Wrongfully Detained U.S. Citizen Francisco Galicia Almost Deported Himself To Escape ‘Inhumane’ Conditions

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Reason reports that Francisco Erwin Galicia, an American citizen born in Dallas, was wrongfully detained by U.S. Customs and Border Protection (CBP), and the conditions of the facility he was kept in were so bad that he almost signed deportation papers.

According to Galicia, he lost 26 pounds during his 23-day stint in custody and wasn’t allowed to shower for the entire duration. He was reportedly kept in a holding area with 60 other men, and all of them were forced to sleep on the floor with aluminum-foil blankets as bedding.

“It was inhumane how they treated us,” he told the Dallas Morning News.

“It got to the point where I was ready to sign a deportation paper just to not be suffering there anymore. I just needed to get out of there.”

Galicia stayed in a border patrol station in Clint, Texas, a facility that CBP agents have previously voiced concern about due to its reportedly deteriorating conditions.

As The Inquisitr previously reported, physician Dolly Lucio Sevier visited the Ursula CBP facility in McAllen, Texas, the largest in the country, and described the inhumane conditions she saw. Per ABC News, she compared the conditions to “torture.”

“The conditions within which they are held could be compared to torture facilities,” she said. “It just felt, you know, lawless.”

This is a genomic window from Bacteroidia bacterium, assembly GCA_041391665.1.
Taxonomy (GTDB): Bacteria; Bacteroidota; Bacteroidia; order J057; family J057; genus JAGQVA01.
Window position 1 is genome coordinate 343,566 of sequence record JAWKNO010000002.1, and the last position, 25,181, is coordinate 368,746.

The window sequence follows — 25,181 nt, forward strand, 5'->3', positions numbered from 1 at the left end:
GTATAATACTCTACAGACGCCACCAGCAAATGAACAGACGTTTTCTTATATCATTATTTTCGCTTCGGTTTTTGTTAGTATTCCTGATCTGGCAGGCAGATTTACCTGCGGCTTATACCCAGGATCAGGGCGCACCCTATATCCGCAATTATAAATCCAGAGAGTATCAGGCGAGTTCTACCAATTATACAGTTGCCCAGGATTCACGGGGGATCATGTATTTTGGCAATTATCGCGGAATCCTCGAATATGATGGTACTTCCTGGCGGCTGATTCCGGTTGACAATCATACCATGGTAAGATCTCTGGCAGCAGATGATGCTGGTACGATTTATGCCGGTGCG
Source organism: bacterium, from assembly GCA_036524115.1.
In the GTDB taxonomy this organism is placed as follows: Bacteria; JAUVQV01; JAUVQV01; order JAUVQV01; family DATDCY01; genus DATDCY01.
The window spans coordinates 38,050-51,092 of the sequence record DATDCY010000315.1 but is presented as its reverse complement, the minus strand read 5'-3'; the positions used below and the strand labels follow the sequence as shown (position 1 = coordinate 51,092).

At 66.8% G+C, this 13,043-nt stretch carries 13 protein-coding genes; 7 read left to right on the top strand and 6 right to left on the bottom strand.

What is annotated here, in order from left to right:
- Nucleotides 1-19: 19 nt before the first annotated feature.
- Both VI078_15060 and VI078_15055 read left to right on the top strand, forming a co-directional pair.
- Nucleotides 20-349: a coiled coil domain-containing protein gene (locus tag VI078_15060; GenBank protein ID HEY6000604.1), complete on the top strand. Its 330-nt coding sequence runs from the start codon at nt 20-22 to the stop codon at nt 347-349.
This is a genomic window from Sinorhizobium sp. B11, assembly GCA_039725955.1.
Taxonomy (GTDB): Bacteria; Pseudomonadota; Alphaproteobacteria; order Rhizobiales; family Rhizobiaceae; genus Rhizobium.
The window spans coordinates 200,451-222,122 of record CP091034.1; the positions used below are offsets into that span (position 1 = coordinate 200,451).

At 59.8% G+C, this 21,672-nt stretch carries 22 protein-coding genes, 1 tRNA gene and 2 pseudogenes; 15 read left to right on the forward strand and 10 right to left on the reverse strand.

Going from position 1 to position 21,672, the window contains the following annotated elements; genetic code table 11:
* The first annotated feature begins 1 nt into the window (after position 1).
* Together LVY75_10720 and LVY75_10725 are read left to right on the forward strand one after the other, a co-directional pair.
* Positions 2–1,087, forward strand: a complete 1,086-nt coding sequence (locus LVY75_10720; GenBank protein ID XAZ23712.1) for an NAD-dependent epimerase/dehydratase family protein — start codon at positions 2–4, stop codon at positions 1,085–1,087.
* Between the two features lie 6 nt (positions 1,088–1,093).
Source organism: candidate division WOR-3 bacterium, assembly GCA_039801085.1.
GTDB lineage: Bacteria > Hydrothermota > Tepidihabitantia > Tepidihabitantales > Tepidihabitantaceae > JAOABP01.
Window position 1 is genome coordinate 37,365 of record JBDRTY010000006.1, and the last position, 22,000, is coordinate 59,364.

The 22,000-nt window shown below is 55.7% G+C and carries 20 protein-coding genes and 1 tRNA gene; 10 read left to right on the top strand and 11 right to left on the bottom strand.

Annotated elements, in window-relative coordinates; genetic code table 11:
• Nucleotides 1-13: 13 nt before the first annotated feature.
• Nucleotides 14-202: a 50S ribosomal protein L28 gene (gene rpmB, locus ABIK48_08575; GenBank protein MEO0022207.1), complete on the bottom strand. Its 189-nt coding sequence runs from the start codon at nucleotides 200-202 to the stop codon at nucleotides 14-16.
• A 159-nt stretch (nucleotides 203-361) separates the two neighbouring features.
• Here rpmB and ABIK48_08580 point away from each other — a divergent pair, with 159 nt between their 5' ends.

Sevier claims that all of the 39 children she assessed under the age of 18 showed evidence of trauma, and all were exposed to 24 hours a day of light, as well as a lack of medical care, water, food, and basic sanitation. In addition, parents were not given the ability to wash their child’s bottle.

“To deny parents the ability to wash their infant’s bottles is unconscionable and could be considered intentional mental and emotional abuse.”

Donald Trump’s administration has been cracking down on immigrants in recent months and weeks. Per The Inquisitr, the United States Immigration and Customs Enforcement (ICE) is reportedly expanding its powers by changing the use of its “expedited removal” deportation program. Although the program used to allow for the fast-track deportation of immigrants that entered the U.S. within the past 14 days, it will soon allow the process for immigrants that have been in the U.S. for less than two years.

Per Business Insider, the new move essentially “permits the immigration officer to serve both as prosecutor (charged with enforcing the law) and judge (rendering a final decision on the case),” according to the American Immigration Council (AIC), who plans to sue the Trump administration over the expansion.